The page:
Using a motorized wheelchair requires the ability to operate the controls. But what about people who are not able to use their hands? One solution is to attach a tube to the chair. The person operates the wheelchair by sucking air through the tube or blowing into it. This is called "sip and puff" technology, and it can also be used to operate other devices.
Things that are designed to help the disabled may also make life easier for people who are not disabled. The opposite is also true.
Think of the millions of people who send and receive messages over cell phones and other wireless devices. This ability to communicate quickly by text messaging or e-mail is very useful. But imagine just how useful it can be to a person who is deaf.
Many times, the technology that helps people with disabilities is invented by people who have disabilities themselves.
TecAccess is a company that helps government offices and companies provide technology for people with disabilities.
TecAccess has fifty-two employees. Forty-six of them have one or more disabilities. The company is in Virginia, but its employees work all over the world.
A man named Don Dalton started a company in Illinois called Assistive Technologies. Mr. Dalton became a quadriplegic in a swimming accident almost forty years ago. His company offers computer technology to help people with disabilities become more independent.
His newest product, in fact, is called Independence One. Once the system is put into a house, the user wears a wireless headset to control it. By voice, the user is able to control many devices and systems around the house.
Don Dalton uses the Independence One controller when he rides in the elevator in his office building. The system answers him in a woman's voice.
DON DALTON: "Wake up."
INDEPENDENCE ONE: "Hello. I'm here."
DON DALTON: "Elevator down."
INDEPENDENCE ONE: "Elevator going down."
A video on his company's Web site also shows how Mr. Dalton uses his voice to operate devices in his house. He can turn on the television, close a window in a different room, or work on his computer, all by using his voice.
He also uses the controller to make telephone calls over the Internet.
DON DALTON: "Start computer phone."
INDEPENDENCE ONE: "Starting computer phone. Please say login."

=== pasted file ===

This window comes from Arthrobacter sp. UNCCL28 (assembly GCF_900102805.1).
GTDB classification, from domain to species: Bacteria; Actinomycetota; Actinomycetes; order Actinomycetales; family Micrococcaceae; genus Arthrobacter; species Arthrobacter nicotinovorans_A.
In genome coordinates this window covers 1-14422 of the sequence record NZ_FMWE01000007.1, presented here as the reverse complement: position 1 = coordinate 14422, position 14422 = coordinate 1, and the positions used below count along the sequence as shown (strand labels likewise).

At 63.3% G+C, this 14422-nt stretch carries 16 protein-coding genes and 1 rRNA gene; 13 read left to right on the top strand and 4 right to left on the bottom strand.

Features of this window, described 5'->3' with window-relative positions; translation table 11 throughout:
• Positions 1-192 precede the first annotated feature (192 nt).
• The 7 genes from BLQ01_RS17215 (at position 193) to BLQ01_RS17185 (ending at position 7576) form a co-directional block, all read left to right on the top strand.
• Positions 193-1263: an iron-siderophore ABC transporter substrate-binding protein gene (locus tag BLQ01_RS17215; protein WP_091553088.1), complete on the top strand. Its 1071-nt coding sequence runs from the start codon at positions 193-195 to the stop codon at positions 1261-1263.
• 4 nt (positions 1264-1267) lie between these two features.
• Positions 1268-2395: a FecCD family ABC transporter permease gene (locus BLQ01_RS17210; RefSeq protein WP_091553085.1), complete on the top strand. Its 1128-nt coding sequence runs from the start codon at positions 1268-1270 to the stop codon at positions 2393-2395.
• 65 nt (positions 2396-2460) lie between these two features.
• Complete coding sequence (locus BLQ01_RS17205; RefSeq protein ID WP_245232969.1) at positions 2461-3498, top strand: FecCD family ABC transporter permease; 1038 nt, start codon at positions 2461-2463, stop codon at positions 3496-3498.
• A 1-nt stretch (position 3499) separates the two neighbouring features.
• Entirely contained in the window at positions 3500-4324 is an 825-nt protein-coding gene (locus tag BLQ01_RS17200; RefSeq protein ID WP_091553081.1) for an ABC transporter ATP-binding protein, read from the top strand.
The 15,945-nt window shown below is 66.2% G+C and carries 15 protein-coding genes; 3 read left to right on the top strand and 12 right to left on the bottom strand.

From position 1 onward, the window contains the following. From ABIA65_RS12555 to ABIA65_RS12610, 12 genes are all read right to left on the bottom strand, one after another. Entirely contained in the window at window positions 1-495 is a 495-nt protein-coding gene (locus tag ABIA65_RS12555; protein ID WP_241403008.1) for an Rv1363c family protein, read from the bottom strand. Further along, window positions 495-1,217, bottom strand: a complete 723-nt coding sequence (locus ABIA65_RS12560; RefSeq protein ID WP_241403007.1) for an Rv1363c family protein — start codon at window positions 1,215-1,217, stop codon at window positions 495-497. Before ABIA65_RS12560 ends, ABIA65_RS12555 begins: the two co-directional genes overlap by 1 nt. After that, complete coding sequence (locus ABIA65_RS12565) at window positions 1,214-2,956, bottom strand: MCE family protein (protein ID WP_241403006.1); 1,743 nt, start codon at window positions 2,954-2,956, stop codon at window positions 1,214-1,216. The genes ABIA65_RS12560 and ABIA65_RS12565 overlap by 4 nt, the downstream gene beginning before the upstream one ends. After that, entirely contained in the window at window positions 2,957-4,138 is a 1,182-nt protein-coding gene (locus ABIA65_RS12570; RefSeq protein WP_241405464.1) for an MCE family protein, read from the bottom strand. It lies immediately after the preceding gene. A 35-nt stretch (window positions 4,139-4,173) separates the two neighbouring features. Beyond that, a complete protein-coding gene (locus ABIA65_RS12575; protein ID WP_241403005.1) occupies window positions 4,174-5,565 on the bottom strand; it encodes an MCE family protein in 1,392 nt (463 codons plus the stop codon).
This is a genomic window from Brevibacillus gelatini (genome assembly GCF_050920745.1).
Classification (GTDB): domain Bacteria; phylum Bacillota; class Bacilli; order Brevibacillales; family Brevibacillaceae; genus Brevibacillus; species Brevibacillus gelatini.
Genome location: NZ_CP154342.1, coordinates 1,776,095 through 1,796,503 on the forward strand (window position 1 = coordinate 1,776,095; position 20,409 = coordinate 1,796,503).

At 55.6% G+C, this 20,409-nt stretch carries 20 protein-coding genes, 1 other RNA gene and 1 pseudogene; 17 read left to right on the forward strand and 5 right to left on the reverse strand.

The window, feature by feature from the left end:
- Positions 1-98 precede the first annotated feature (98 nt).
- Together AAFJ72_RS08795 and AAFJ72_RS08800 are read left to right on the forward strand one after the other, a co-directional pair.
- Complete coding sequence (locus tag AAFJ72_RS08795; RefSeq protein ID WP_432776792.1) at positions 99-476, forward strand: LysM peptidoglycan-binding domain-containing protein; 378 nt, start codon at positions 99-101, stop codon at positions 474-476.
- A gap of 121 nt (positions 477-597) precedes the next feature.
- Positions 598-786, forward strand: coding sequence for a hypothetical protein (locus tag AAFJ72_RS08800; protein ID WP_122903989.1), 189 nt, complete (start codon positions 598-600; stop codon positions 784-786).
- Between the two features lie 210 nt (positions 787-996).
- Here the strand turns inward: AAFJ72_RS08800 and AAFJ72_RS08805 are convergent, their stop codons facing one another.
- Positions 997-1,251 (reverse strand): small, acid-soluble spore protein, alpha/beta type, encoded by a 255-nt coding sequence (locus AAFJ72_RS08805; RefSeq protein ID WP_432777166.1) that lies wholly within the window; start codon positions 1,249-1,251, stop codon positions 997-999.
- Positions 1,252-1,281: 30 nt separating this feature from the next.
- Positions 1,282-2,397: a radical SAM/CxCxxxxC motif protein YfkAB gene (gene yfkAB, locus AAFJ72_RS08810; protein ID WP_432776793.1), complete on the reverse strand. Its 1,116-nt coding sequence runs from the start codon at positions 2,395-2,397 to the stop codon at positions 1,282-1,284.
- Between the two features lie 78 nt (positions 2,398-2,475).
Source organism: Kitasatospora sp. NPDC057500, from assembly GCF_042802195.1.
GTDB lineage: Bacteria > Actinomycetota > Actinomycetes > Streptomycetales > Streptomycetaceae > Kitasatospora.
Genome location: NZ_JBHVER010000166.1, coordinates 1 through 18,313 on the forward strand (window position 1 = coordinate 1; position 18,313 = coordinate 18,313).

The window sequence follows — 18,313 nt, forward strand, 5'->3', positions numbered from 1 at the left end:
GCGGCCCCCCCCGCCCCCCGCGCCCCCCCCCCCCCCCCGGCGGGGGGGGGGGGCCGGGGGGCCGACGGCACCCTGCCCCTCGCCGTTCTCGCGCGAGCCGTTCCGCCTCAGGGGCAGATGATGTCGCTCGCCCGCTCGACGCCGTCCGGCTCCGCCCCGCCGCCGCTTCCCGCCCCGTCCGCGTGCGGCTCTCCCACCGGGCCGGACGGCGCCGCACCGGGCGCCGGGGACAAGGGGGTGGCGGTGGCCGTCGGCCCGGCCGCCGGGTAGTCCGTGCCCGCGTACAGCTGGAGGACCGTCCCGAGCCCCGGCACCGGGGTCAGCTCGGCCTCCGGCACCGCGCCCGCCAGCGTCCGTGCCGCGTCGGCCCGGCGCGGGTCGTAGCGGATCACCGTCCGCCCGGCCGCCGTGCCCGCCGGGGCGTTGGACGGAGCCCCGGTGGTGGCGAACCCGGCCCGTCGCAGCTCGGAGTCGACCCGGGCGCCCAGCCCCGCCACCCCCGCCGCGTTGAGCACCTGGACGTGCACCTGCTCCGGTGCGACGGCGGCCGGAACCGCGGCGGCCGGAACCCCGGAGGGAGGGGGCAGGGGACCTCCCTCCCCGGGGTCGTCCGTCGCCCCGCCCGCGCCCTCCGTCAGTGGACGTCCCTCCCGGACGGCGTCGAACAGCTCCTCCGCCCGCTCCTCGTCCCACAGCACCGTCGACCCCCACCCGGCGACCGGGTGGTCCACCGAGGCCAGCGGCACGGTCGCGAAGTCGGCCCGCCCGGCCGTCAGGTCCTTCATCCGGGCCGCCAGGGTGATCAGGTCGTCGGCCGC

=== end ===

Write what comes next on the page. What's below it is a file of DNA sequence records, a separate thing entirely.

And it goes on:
DON DALTON: "Login."
INDEPENDENCE ONE: "Logging in."
DON DALTON: "865-7004. Dial phone."
INDEPENDENCE ONE: "Thank you. Dialing."
INDEPENDENCE ONE: "I'm calling the cell phone on my wheelchair and it's ringing. [sound]"
In the United States, the federal government is expected to be a leader in supporting the use of assistive technology. For example, federal agencies are required by law to purchase or develop technology that can be used by all employees.
The government is providing money to research new assistive technologies. Loans are also available to help disabled federal employees and others to buy equipment. For example, a disabled person who owns a computer may be able to work from home instead of having to travel to an office.
Research centers are working to improve technology for people with disabilities. They are working in the areas of education, employment, computers, communication and community living.
Assistive technology can do a lot to improve the quality of life for people with disabilities.
That is, if the technology is available to them. Sometimes it can be very costly. People with a disability, especially a severe disability, have lower earnings and higher poverty rates than the general population. But government programs and private organizations may be able to help them get the assistance they need.
Next month we have the fourth and final report in our series on living with a disability in America. Find out how recreation programs are helping people with disabilities have fun like they might never have thought possible.
And if you missed any of the earlier reports, you can find transcripts and audio files at voaspecialenglish.com.
Our program was written by Karen Leggett and produced by Caty Weaver. I'm Steve Ember with Faith Lapidus. Join us again next week for THIS IS AMERICA in VOA Special English.